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The 2002 F1 Season
The 2002 season will be remembered as the one where Ferrari truly dominated the proceedings. True, they were good in 2000 and also in 2001, but 2002 catapulted the team to be counted among the Titans. After all, their performance comes close to what Ayrton Senna and Alain Prost achieved in the McLarens of 1988. How many of us remember the other drivers of the 1988 season? Not many, I am sure. Unfortunately, the same would happen with the other teams of the 2002 season.
But let’s be honest, the Williams team and McLarens were good. The three drivers who emerged as the finds of the season—Ralf Schumacher, Juan Pablo Montoya and Kimi Raikkonen—all of them belonged to the said team. The 2002 season may not have gone their way, but they sure made their mark. In fact, all three drivers were good to succeed Schumacher as the next best. But let’s take a moment to talk about the current best.
Michael Schumacher broke and continued breaking all known records built over the years across seasons by different era drivers. Read that again. It was evident that Michael would leave his signature across the board. All known records would now belong to just one driver – Michael Schumacher. And whoever is next in contention to break those records, will be reminded again and again, that it was one great driver who set the bar high across the board.
That said, Michael had some more time to go before he hung his boots. Could he continue his domination in Japan?
Let’s find out.
The 2002 Japanese GP: Qualifying
The final race of the season did not see any let off from Schumacher who powered his way to the top. At one point he was setting the provisional pole laps, but once he hit the final pole time, the other drivers seemed to forget Michael and compete among themselves. It was a funny situation as none of the drivers, including Barrichello, could challenge Michael’s nearly half a second faster pole time.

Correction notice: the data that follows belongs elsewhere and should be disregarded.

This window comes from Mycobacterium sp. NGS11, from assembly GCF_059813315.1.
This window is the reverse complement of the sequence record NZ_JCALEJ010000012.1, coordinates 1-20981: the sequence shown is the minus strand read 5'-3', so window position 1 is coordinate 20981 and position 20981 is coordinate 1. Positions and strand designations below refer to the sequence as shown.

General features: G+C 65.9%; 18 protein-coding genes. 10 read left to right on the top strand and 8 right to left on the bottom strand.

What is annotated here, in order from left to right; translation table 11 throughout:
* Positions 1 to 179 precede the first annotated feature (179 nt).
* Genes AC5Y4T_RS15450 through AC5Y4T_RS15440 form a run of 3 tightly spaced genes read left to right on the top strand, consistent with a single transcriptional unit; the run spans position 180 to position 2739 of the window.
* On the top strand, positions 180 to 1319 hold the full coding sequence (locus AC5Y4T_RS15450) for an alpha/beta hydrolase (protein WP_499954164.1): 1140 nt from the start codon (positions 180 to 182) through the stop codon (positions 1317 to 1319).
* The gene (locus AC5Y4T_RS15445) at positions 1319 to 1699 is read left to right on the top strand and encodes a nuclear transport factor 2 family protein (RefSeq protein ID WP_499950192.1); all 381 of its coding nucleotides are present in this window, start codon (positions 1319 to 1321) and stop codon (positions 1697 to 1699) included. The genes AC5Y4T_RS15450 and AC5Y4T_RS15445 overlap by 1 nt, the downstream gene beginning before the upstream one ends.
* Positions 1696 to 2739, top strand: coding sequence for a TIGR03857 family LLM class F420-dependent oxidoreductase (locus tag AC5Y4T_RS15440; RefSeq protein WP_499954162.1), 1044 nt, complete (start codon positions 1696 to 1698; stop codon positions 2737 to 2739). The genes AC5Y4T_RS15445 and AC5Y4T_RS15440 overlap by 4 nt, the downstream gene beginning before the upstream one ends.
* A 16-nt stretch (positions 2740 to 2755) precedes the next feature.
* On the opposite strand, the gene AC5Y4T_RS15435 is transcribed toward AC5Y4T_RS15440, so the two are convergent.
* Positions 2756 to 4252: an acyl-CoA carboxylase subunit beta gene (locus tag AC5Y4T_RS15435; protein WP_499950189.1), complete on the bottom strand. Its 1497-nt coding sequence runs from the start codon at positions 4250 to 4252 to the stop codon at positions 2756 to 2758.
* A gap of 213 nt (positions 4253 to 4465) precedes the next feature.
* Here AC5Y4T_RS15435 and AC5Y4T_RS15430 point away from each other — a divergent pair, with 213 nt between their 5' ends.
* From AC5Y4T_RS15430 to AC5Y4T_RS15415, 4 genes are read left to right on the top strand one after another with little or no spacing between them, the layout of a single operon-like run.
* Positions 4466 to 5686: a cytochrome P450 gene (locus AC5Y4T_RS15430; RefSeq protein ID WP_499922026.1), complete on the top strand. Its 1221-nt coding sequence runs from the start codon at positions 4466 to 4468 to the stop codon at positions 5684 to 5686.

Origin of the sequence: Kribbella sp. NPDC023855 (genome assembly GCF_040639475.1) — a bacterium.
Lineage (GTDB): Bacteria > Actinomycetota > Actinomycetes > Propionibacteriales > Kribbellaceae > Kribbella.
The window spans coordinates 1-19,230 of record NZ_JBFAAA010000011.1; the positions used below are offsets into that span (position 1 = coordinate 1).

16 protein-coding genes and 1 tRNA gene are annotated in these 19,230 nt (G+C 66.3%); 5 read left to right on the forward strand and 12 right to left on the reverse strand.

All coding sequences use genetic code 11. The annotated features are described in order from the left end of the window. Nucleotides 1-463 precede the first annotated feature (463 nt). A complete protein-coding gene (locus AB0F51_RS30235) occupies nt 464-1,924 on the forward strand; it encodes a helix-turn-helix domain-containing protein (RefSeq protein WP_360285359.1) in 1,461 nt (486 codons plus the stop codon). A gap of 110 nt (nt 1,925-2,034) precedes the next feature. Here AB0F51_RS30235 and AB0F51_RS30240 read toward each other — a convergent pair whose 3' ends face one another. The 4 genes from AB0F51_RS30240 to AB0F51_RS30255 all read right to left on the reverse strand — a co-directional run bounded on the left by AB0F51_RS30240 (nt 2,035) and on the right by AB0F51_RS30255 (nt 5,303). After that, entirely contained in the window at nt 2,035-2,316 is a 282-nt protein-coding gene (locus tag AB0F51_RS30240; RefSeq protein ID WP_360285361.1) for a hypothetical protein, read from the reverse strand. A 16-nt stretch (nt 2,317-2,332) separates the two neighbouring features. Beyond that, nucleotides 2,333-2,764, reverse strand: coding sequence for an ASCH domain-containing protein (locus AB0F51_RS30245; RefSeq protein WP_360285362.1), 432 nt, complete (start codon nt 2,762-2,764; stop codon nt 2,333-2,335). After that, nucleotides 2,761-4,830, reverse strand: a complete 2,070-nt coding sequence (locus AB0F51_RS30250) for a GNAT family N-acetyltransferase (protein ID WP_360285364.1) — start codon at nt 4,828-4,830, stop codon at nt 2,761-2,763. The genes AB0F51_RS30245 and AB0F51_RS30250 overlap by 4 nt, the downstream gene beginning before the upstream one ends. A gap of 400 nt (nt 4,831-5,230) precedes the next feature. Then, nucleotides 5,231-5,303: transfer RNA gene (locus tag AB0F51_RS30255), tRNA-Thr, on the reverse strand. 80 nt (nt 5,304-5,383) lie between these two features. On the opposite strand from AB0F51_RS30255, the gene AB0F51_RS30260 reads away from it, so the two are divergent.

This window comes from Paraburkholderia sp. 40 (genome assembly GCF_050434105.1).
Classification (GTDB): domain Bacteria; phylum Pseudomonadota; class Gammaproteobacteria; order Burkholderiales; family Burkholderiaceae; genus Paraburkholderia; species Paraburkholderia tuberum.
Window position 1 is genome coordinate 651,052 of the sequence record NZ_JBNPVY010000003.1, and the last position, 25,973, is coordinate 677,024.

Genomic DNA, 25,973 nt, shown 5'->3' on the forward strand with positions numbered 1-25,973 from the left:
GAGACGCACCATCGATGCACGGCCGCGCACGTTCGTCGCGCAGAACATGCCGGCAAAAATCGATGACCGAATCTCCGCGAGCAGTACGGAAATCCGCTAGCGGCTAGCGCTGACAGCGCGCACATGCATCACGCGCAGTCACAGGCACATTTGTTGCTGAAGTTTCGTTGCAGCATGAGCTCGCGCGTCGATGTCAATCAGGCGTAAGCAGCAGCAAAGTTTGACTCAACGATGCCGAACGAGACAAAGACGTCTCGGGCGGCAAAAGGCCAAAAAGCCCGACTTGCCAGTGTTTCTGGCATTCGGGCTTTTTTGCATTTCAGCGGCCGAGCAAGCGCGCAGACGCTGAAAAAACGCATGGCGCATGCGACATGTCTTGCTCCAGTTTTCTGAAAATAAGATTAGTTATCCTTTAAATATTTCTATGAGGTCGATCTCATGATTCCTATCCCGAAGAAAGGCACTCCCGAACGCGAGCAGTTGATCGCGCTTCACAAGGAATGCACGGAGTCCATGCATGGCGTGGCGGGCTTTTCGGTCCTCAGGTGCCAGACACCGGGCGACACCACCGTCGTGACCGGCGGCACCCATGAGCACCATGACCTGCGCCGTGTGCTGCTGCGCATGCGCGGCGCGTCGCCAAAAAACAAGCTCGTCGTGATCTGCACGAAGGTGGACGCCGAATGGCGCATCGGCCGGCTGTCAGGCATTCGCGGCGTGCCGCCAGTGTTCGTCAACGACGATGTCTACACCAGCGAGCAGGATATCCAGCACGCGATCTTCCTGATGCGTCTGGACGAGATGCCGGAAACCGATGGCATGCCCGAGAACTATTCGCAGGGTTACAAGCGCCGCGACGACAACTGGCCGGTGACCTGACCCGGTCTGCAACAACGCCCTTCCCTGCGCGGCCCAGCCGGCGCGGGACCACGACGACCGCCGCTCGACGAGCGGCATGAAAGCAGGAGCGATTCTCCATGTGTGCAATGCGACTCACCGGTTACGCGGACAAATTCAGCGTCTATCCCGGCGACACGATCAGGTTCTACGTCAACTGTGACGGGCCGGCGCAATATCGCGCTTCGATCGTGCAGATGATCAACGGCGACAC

Take a look at one of Michael’s provisional pole runs:
And this wasn’t even the pole time. He improved more than 1.5 seconds on the recorded time in the video to take the pole. The usual pole specialist team or Ralf and Montoya were nowhere close. In fact, the McLarens were faster.
So, Michael was followed by Barrichello on P2, David Coulthard on P3, Raikkonen on P4, Ralf Schumacher on P5 and Montoya on P6 brought up the top six drivers. The lineup appeared choreographed with the top three teams taking one row each.
The 2002 Japanese GP: Race Day
Once again the start of a Grand Prix in the 2002 season was favourable to the Ferraris as no other cars were fast enough to challenge them. Michael and Barrichello got away clean while the other cars packed up behind Barrichello. However, Rubens soon pulled away from the pack as much as Michael.
The top six cars started in the same order, with the only change being Ralf overtaking Raikkonen. Thereafter, the order remained unchanged until the pitstops. Take a look at the race summary here:
Note: Loud music at the beginning. Turn down the volume a bit until the race starts.
David Coulthard and Ralf Schumacher retired through the race and Kimi came up to third place while Montoya ran in the fourth position. The Ferraris were too far ahead for any of the other cars, and that’s how they ended also.
In fact, Michael slowed the car almost to a stop before crossing the line, and Ruben tucked up behind him to cross the line in a formation. It was a sight and also the sheer domination on display. Despite the cars crawling over the line, neither Raikkonen nor Montoya were close enough to challenge the lead cars.
With that victory, Michael Schumacher brought home his sixty-fourth win and a plethora of other records at the Japanese GP.
How Did the Season End?
After Belgium GP victory, Michael finished second in the Italian and the U.S. GP behind teammate Barrichello. There wasn’t much to read in the Italian GP, but the U.S. GP was of interest. What interest, you ask?
Well, let me explain after you watch this end to the U.S. Grand Prix:
Note: Watch from 0:40 minutes
To this day, I am not sure if Michael gave away the win to Rubens or he expected Rubens to cruise behind him to the finish. It was an exciting end where both cars planned to win side by side with Rubens getting ahead.
Now, when we see the end of the Japanese GP, you start thinking whether Rubens coming behind Michael for the formation finish was what was expected at the U.S. Again all speculations without us knowing what really happened. But it was fun when it did happen.
So, that was curtains down to the 2002 season.
Back to the Pits
Michael had three back-to-back titles, and he was at the top of his game. It made one wonder if his performance would spill over to the next season and if the fans would witness an even more dominant Ferrari team. Would that be the case? We wouldn’t know, but for now, Ferrari team and Michael Schumacher were sure to party through the new year!!
© 2020 S K